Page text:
UK bank notes and coins

Following news that inflation has fallen to it's lowest rate in three years, and the Bank of England's decision to hold interest rates at 5.25%, Professor John Bryson, Chair in Enterprise and Economic Geography comments:

"This month has come with the exciting news that prices in the UK only rose by 2% in the year to May 2024. This is excellent news for consumers as inflation is at its lowest rate for almost three years. The government sets the Bank of England this 2% inflation target that it must meet by trying to regulate interest rates.

"An increase in interest rates is intended to dampen economic demand with the outcome being a reduction in consumer expenditure and an increase in unemployment.

“For the Conservative Party this decline in the inflation rate comes too late.

"There are two problems here. First, these is a lag time between a decline in the inflation rate and voter perception of any improvement in household finances. Second, and more worryingly, the Bank of England is notoriously conservative in its approach to managing inflation through interest rate adjustments. The Bank tends to wait before increasing interest rates and the same delay is applied to the decision to cut the rate. UK interest rates continue to remain at a 16 year high of 5.25%.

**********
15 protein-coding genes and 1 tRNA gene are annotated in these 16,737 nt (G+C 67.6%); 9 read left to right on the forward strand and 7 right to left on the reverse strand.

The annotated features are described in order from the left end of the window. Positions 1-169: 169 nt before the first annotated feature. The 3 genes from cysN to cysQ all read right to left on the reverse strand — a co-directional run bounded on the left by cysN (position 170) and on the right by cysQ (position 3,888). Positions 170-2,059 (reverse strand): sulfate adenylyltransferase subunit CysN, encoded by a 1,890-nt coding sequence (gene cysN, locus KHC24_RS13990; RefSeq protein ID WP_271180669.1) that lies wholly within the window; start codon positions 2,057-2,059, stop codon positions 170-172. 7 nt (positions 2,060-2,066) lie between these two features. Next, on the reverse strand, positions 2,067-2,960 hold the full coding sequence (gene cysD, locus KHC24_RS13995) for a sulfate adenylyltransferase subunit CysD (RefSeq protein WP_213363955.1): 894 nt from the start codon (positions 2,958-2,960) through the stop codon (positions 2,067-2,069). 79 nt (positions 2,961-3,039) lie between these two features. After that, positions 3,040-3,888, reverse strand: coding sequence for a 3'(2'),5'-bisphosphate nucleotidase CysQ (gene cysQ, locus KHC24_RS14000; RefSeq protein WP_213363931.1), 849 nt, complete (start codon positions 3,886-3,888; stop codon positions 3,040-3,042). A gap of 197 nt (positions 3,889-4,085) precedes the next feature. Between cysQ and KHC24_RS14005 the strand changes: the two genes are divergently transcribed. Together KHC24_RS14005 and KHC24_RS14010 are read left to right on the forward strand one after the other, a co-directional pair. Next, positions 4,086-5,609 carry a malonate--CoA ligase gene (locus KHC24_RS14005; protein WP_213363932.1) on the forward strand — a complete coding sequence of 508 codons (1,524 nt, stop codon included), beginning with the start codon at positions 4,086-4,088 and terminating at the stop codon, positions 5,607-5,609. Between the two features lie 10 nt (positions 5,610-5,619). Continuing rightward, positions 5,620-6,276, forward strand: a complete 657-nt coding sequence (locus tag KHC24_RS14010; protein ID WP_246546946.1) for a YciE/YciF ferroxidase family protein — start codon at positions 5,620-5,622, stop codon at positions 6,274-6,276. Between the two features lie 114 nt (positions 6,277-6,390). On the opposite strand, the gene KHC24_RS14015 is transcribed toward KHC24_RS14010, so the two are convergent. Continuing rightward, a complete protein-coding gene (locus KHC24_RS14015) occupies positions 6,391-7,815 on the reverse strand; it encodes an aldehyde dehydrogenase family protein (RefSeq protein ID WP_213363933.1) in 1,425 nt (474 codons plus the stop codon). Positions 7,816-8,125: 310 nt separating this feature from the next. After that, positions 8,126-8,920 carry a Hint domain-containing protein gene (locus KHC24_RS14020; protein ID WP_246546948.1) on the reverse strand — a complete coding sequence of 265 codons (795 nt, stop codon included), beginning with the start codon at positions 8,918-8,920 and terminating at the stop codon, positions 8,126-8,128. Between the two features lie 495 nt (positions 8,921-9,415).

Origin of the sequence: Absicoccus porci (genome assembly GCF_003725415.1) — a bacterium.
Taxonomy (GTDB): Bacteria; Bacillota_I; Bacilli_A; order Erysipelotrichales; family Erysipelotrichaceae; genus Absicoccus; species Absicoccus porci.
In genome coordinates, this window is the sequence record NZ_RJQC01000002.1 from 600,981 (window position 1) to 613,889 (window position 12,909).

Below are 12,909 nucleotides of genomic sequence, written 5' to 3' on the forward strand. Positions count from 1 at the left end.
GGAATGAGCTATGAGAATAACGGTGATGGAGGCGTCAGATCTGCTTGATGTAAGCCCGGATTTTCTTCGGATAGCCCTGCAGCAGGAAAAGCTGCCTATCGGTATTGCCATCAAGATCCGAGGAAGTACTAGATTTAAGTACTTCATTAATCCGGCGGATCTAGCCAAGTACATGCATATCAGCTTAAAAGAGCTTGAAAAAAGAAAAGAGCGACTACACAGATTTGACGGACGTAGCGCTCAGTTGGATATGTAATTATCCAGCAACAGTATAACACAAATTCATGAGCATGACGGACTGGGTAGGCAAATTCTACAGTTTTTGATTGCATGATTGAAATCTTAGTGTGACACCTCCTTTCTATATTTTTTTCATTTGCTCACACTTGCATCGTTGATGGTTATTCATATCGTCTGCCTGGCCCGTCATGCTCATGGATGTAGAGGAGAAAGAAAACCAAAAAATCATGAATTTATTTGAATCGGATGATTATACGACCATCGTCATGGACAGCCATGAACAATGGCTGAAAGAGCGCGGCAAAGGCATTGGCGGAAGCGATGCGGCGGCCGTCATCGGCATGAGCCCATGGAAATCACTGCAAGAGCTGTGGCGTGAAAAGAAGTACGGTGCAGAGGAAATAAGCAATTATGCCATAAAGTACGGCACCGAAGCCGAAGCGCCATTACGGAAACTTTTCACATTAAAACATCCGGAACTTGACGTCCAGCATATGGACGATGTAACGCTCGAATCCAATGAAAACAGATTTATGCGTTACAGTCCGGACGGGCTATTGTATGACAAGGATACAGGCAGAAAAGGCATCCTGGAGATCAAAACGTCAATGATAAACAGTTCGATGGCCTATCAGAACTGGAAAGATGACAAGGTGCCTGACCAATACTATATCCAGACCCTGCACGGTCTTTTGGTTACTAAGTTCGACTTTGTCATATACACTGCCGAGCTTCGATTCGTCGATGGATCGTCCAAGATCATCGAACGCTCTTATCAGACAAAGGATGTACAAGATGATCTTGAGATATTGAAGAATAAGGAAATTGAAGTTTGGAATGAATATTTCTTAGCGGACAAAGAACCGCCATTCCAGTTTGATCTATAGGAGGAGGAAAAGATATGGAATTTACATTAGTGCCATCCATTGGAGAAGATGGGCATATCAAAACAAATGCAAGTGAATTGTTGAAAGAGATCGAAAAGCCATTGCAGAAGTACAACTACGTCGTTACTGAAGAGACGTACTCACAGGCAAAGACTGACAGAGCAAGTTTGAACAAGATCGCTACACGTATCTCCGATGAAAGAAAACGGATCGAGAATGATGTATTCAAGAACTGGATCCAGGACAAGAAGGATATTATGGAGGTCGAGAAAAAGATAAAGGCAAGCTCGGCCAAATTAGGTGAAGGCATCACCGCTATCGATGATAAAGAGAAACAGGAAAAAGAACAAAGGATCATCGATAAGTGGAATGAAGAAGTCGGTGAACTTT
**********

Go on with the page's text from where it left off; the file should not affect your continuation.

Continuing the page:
The Bank is being politically correct in arguing that the election should not impact on this decision, but there is a paradox here

Professor John Bryson, Birmingham Business School

"We all know that UK interest rates must be cut, but the question is when?

“The Bank has stressed that the timing of the general election had no bearing on the decision to keep rates at 5.25%, and that this was an apolitical decision. Nevertheless, holding the rate at 5.25% will continue to stress companies and households.

"The Bank is being politically correct in arguing that the election should not impact on this decision, but there is a paradox here. The general election increases uncertainty, and this then impacts on consumer behaviour and on corporate decision-making processes. It might be that putting off an interest rate reduction until August is unwise given the additional uncertainty that comes with a general election.

"There are winners and losers here.

"The next government will benefit from an eventual interest rate reduction. The losers are all those who must meet the demands placed on their finances by the Bank’s over-conservative approach.

"One just hopes that the next government manages to reduce uncertainty and enhances economic stability to underpin growth. Nevertheless, the outlook does not seem to be one of increased certainty. In this election, the political parties are promising everything, but they are reluctant to reveal the true costs and impacts of their expenditure plans."